Looking for huntingtin interacting partners – HMGB1 and iVHH4

In my continued bid to find protein molecules which might bind and stabilize the huntingtin (HTT) protein molecule for my structural biology experiments, I have used a technique called pull-down to assess binding of the DNA binding protein HMGB1 as well as the HTT nanobody iVHH4 which I previously described and purified.

In this case, I immobilized HTT mixed with these different protein samples onto FLAG beads to see if they co-purified with the HTT but unfortunately I did not see any binding. iVHH4 should serve as a positive control in these assays as it was previously shown to bind HTT in a similar co-immunoprecipitation assay.

SDS-PAGE of the pull-down assays – bands for iVHH4 and HMGB1 are not seen in the eluted (E) lanes in the control samples or when run with HTT

I have some ideas for why the assay might now have worked as well as how to repeat and improve the assay which I will be testing out this week so fingers crossed I can definitively demonstrate binding, or not as the case may be.

7 thoughts on “Looking for huntingtin interacting partners – HMGB1 and iVHH4

  1. Rachael Jane Harding, What Open Science Tools are you currently using? Examples: Open Access/Open Research Repositories, Preprints, Open Citations, Open Annotations (Hypothes.is), Electronic Lab Notebooks, etc. For example, Have you considered using A.I.? Since Artificial Intelligence easily recognizes shapes and patterns, why not see if you can apply Artificial Intelligence (general purpose learning algorithm(s) /reinforcement learning), i.e. Google AphaGo/Deep Mind, so it will learn to explore and identify protein molecules that will bind/fit and stabilize the Huntington (HTT) protein molecule? As a result, you might even find protein molecule variants to consider that will work as well. You might consider combining your genome sequence data and genetic sequence data available at GenBank http://www.ncbi.nim.nih.gov/genbank . Has it been done before, not yet. Think: The impossible is I’m possible. Why not suggest it as a project challenge for the Deep Mind team to consider to work on? If they accept your challenge, and succeed, it would help other researchers to test other A.I. discovered/promising protein molecules in their labs as well. It doesn’t hurt to ask if it can be done? Use the Scooby-Doo motivator. Think outside the Lab. Use your imagination and curiosity to create new paradigm shifts in Open Data Research and Medicine. Other Open Science Tools you might consider using…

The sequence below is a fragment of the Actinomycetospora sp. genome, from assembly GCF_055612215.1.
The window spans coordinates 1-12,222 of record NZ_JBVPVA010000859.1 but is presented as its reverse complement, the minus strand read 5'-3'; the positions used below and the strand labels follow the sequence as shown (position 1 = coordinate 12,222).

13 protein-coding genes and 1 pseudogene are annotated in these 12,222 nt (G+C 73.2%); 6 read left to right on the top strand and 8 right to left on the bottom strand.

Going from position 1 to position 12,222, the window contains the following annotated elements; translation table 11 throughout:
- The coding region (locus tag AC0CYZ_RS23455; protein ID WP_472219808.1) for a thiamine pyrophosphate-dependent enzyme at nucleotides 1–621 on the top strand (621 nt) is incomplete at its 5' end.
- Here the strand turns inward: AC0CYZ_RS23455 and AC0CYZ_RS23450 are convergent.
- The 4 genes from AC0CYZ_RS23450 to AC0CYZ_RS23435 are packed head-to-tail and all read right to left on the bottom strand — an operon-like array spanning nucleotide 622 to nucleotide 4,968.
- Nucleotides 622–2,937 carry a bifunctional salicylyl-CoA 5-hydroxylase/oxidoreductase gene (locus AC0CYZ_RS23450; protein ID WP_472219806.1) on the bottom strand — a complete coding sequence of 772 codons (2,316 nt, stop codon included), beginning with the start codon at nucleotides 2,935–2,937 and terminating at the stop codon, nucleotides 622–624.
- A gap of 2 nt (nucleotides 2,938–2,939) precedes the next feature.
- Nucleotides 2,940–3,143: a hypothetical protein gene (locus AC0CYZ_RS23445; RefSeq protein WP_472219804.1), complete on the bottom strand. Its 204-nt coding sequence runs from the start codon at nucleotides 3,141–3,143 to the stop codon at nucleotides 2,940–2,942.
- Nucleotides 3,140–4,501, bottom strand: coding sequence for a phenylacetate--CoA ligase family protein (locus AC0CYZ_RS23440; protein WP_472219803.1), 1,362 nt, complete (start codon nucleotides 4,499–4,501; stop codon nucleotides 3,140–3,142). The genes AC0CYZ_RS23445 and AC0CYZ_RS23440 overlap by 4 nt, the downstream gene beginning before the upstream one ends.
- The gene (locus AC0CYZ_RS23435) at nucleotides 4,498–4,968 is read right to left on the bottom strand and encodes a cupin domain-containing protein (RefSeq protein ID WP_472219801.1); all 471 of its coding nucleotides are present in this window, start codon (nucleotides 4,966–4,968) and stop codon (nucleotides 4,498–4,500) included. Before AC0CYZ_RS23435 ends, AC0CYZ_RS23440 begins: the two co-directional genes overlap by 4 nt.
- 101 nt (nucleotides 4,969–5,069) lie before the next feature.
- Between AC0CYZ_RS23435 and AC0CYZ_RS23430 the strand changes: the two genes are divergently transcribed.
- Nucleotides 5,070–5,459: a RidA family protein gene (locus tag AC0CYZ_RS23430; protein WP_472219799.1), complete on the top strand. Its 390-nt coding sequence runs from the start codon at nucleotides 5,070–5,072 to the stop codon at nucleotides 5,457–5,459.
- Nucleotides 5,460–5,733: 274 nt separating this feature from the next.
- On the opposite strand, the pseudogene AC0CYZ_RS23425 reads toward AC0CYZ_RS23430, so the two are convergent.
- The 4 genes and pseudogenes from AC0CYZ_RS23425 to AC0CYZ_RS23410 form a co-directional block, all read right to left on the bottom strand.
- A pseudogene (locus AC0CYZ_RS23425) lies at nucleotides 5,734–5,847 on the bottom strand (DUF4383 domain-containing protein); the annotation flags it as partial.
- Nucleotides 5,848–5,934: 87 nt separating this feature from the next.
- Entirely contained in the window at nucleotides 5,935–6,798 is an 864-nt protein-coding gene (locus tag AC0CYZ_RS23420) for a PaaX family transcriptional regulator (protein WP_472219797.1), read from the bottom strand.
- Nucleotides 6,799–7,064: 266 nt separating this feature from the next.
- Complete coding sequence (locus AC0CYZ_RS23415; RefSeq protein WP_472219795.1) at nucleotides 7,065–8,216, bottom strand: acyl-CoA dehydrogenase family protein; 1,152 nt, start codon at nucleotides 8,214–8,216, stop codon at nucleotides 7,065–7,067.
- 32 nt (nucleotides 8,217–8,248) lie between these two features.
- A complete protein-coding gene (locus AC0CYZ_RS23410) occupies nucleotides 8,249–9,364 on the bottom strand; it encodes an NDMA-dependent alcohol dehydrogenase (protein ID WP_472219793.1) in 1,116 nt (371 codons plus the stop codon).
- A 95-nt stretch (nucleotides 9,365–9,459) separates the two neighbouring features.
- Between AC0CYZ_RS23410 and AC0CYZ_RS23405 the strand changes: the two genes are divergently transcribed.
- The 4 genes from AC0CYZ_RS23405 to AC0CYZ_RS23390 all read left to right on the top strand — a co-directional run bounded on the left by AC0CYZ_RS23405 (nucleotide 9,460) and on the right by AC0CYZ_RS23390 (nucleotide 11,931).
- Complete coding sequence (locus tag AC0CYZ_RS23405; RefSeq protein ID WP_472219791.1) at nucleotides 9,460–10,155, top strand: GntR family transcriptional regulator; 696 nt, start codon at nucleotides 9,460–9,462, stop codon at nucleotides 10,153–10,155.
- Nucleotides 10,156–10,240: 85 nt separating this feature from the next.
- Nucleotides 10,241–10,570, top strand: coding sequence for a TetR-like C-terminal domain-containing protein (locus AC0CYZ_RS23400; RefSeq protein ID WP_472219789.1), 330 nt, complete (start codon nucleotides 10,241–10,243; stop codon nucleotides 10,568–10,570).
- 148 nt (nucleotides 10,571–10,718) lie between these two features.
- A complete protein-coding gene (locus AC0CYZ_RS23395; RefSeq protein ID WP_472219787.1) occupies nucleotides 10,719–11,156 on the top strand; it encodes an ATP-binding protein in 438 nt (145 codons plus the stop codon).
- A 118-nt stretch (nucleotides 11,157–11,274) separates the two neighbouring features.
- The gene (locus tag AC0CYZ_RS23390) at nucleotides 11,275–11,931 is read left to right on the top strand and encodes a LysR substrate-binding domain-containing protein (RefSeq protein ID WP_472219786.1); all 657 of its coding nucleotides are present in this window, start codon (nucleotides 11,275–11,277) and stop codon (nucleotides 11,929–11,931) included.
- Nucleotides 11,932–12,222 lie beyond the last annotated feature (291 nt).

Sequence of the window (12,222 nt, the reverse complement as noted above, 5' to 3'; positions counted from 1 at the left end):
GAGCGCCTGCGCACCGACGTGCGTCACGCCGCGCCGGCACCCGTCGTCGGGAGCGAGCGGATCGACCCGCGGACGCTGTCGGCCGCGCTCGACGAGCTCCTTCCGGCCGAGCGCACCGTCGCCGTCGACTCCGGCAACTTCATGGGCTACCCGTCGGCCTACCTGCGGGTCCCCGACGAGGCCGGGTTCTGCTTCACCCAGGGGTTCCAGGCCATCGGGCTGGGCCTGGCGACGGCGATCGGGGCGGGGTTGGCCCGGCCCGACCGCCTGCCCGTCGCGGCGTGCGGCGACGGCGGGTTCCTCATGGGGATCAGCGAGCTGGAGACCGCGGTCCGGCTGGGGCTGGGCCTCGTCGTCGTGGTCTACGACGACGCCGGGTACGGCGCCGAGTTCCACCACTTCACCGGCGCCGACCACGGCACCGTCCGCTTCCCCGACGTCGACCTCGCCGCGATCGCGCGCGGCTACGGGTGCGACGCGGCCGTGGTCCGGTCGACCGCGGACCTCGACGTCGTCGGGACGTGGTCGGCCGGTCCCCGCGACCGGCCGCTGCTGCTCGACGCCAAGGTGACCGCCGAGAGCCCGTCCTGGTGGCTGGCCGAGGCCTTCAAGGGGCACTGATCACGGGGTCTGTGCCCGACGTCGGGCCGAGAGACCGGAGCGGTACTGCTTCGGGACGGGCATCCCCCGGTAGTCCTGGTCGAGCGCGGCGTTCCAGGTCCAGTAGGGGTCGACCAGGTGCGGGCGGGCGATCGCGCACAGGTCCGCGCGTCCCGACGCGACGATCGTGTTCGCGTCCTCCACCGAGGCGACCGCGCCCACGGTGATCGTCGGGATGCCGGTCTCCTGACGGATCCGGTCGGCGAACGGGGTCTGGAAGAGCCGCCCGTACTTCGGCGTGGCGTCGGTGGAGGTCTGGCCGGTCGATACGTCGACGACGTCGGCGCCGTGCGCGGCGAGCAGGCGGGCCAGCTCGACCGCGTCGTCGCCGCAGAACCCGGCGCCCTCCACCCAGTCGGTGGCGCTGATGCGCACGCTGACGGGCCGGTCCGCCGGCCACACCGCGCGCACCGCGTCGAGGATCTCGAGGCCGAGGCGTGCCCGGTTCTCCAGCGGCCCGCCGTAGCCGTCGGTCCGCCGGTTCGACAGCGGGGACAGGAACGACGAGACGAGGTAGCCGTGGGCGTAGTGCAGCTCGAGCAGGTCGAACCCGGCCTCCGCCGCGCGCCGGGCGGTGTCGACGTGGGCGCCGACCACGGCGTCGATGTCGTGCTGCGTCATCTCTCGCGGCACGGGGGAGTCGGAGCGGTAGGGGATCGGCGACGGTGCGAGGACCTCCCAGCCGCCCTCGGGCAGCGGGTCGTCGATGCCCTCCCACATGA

Are you using the Semantic Web/IBM Watson to parse and read scientific literature in your field? Open Pediatrics at http://www.OpenPediatrics.org is testing it. Are your lab protocols/reagents that you use in your lab found/listed at protocols.io http://www.protocols.io and Addgene http://www.addgene.org? Are you using the Open Science Framework http://osf.io for your workflows ? What electronic lab notebooks (ELN) do you use? Examples….Jupyter http://www.jupyter.org ; SciNote http://scinote.net ; or maybe the European Union’s 2020 Open Data/Fair Use Data Cloud model soon to be released? Have you recently tried Digital Science Dimensions at https://www.dimensions.ai for literature review? O.K. Time for me to stop…tmi (too much information) for you to digest. Enjoy πŸ™‚

    1. Thanks so much for taking the time to send me all of these suggestions, it is very kind of you. I have added them to my resource list – its always helpful to see what other folk are doing. I hope you keep following my open notebook as well as those of the other SGC scientists πŸ™‚

  2. Rachael Jane Harding, Will your Open Lab Notebook include an open access reading section? For example, available open access books about Huntington’s at IntechOpen http//www.intechopen.com/search?q=huntington’s+disease Enjoy πŸ™‚

  3. Rachael Jane Harding, Going off in a tangent here. Are you familiar with nitrate poisoning in animals? The nitrate poisoning happens when their feed is tainted with nitrogen from agricultural fertilizers, such as in alfalfa cubes. It’s a slow, gradual accumulative process that leads to nitrogen bubbles in their blood leading to impaired CNS functions. I have seen it my friend’s horse Baron that my Dad (Veterinarian) treated with 10% methylene blue in solution(Ringer’s/Glucose)/. The methylene blue fixates the free nitrogen in the blood and it’s like a miraculous recovery, seeing a horse with human-like dementia recovering fully within twenty minutes as nothing had happened. Oh, you have to buy methylene blue crystals at a chemical supply house to make the 10% methylene blue solution. It’s rather funny when you consider that the methylene blue commonly used in microbiology for slides is the antidote for nitrate poisoning in animals. Also note, horses have more erythrocytes than humans. Enjoy πŸ™‚

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